Next: Makefile Names Up: Makefiles
What Makefiles Contain
Makefiles contain five kinds of things: "explicit rules", "implicit
rules", "variable definitions", "directives", and "comments". Rules,
variables, and directives are described at length in later chapters.
* An "explicit rule" says when and how to remake one or more files,
called the rule's targets. It lists the other files that the
targets "depend on", and may also give commands to use to create
or update the targets. Note: Writing Rules.
* An "implicit rule" says when and how to remake a class of files
based on their names. It describes how a target may depend on a
file with a name similar to the target and gives commands to
create or update such a target. *Note Using Implicit Rules:
* A "variable definition" is a line that specifies a text string
value for a variable that can be substituted into the text later.
The simple makefile example shows a variable definition for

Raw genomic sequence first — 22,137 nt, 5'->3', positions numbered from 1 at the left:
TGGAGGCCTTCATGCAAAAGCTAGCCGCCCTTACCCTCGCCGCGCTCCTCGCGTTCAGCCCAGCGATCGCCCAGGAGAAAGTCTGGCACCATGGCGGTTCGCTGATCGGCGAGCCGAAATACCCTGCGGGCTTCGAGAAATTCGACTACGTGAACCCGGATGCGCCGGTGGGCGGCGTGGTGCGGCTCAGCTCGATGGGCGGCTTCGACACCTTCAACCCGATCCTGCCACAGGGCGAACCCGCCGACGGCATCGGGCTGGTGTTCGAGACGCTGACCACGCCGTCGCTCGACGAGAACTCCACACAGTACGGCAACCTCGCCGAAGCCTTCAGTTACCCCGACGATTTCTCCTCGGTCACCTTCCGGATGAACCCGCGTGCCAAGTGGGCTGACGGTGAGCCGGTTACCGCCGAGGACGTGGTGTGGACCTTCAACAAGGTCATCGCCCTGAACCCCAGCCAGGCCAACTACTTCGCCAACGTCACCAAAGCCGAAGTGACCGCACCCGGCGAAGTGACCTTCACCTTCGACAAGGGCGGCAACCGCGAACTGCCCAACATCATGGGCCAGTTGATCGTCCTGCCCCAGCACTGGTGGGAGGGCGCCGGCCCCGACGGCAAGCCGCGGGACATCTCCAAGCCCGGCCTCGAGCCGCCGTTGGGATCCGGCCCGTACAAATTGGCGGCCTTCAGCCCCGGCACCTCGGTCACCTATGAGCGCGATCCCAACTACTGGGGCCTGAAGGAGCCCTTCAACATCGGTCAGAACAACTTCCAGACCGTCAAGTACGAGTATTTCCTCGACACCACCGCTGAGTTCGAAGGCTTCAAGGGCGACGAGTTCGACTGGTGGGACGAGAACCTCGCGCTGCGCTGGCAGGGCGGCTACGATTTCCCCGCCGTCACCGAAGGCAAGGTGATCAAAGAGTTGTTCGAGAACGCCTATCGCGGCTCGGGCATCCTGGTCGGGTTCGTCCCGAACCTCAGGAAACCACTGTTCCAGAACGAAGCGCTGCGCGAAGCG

`objects' as a list of all object files (Note: Variables Make
* A "directive" is a command for `make' to do something special while
reading the makefile. These include:
* Reading another makefile (*note Including Other Makefiles:
* Deciding (based on the values of variables) whether to use or
ignore a part of the makefile (Note: Conditional Parts of
* Defining a variable from a verbatim string containing
multiple lines (Note: Defining Variables Verbatim.).
* `#' in a line of a makefile starts a "comment". It and the rest of
the line are ignored, except that a trailing backslash not escaped
by another backslash will continue the comment across multiple
lines. Comments may appear on any of the lines in the makefile,
except within a `define' directive, and perhaps within commands
(where the shell decides what is a comment). A line containing
just a comment (with perhaps spaces before it) is effectively
blank, and is ignored.
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